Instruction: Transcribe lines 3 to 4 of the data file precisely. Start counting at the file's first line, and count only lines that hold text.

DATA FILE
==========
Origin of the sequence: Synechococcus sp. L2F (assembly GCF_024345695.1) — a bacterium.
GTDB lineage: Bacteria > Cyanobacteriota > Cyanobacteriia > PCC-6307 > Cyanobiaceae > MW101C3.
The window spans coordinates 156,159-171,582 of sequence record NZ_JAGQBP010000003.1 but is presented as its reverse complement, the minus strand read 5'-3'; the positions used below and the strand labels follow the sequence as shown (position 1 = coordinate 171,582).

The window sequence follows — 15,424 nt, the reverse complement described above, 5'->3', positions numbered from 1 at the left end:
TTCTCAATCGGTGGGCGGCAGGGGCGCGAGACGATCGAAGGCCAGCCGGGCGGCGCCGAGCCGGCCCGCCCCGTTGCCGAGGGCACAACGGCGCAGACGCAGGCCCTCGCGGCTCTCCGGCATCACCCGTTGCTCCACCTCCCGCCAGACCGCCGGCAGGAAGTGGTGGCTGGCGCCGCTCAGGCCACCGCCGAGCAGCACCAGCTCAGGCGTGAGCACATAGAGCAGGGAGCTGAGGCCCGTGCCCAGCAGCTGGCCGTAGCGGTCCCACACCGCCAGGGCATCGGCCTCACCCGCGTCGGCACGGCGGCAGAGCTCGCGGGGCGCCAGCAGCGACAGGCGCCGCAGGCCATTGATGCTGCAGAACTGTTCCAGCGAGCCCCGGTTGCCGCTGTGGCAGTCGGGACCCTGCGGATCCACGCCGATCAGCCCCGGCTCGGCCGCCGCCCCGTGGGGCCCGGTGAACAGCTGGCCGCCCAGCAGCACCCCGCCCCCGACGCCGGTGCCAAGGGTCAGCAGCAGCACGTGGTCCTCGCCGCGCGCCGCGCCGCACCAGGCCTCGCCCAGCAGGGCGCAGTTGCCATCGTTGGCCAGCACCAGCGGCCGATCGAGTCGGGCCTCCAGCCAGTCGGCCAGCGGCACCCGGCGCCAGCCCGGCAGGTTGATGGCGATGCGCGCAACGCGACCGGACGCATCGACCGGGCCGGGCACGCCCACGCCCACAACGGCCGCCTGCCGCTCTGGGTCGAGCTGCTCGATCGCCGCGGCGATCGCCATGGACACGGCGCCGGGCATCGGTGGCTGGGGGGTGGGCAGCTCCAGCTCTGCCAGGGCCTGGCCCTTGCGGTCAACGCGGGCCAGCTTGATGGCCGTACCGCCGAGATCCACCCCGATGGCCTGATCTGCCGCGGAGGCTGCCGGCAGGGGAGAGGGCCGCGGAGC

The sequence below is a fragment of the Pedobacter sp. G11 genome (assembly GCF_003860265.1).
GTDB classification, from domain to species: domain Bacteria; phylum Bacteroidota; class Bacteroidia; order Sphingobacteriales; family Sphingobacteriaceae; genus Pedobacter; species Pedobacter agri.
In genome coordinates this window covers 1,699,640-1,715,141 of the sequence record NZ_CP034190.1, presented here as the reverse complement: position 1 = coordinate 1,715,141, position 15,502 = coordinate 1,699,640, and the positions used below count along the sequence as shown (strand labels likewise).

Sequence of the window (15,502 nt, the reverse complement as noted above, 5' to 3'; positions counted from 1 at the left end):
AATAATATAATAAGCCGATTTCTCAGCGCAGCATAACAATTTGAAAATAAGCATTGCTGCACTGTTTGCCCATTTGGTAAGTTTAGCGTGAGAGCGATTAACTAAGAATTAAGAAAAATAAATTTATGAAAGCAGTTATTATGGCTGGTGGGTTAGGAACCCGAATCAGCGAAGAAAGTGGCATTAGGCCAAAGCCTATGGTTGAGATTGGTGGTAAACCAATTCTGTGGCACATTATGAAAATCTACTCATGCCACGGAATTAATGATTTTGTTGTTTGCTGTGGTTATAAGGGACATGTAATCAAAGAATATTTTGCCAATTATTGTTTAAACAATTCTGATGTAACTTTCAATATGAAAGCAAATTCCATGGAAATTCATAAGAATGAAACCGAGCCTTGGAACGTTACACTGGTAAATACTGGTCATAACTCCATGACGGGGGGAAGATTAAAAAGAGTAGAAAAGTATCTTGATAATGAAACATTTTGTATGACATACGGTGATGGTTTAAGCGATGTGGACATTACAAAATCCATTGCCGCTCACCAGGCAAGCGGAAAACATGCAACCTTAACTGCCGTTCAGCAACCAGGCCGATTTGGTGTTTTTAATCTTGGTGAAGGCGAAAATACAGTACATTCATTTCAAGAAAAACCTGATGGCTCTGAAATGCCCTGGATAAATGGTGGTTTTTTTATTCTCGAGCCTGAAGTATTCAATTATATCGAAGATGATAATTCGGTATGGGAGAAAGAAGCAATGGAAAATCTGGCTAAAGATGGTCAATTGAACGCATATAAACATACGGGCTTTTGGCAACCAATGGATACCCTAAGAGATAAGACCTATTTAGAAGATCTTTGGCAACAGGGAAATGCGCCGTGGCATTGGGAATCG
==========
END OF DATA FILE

The window spans coordinates 156,159-171,582 of sequence record NZ_JAGQBP010000003.1 but is presented as its reverse complement, the minus strand read 5'-3'; the positions used below and the strand labels follow the sequence as shown (position 1 = coordinate 171,582).

The window sequence follows — 15,424 nt, the reverse complement described above, 5'->3', positions numbered from 1 at the left end: